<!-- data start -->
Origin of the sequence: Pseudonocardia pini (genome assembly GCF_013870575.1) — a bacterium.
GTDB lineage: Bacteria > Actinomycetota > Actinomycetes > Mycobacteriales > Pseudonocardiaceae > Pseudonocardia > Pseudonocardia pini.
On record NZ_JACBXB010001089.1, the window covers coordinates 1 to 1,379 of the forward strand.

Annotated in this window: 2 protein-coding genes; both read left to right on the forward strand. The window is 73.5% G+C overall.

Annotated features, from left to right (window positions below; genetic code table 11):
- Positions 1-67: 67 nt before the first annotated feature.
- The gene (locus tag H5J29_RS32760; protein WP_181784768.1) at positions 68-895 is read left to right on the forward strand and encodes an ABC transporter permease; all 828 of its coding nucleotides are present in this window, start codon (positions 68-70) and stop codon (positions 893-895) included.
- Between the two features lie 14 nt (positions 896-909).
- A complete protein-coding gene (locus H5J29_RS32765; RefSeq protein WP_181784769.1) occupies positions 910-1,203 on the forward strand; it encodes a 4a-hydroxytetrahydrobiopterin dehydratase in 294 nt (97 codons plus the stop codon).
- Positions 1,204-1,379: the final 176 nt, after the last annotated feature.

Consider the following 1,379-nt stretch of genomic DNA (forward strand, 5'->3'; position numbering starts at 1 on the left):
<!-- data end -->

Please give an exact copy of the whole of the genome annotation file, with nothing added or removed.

Origin of the sequence: Pseudonocardia pini (genome assembly GCF_013870575.1) — a bacterium.
GTDB lineage: Bacteria > Actinomycetota > Actinomycetes > Mycobacteriales > Pseudonocardiaceae > Pseudonocardia > Pseudonocardia pini.
On record NZ_JACBXB010001089.1, the window covers coordinates 1 to 1,379 of the forward strand.

Annotated in this window: 2 protein-coding genes; both read left to right on the forward strand. The window is 73.5% G+C overall.

Annotated features, from left to right (window positions below; genetic code table 11):
- Positions 1-67: 67 nt before the first annotated feature.
- The gene (locus tag H5J29_RS32760; protein WP_181784768.1) at positions 68-895 is read left to right on the forward strand and encodes an ABC transporter permease; all 828 of its coding nucleotides are present in this window, start codon (positions 68-70) and stop codon (positions 893-895) included.
- Between the two features lie 14 nt (positions 896-909).
- A complete protein-coding gene (locus H5J29_RS32765; RefSeq protein WP_181784769.1) occupies positions 910-1,203 on the forward strand; it encodes a 4a-hydroxytetrahydrobiopterin dehydratase in 294 nt (97 codons plus the stop codon).
- Positions 1,204-1,379: the final 176 nt, after the last annotated feature.

Consider the following 1,379-nt stretch of genomic DNA (forward strand, 5'->3'; position numbering starts at 1 on the left):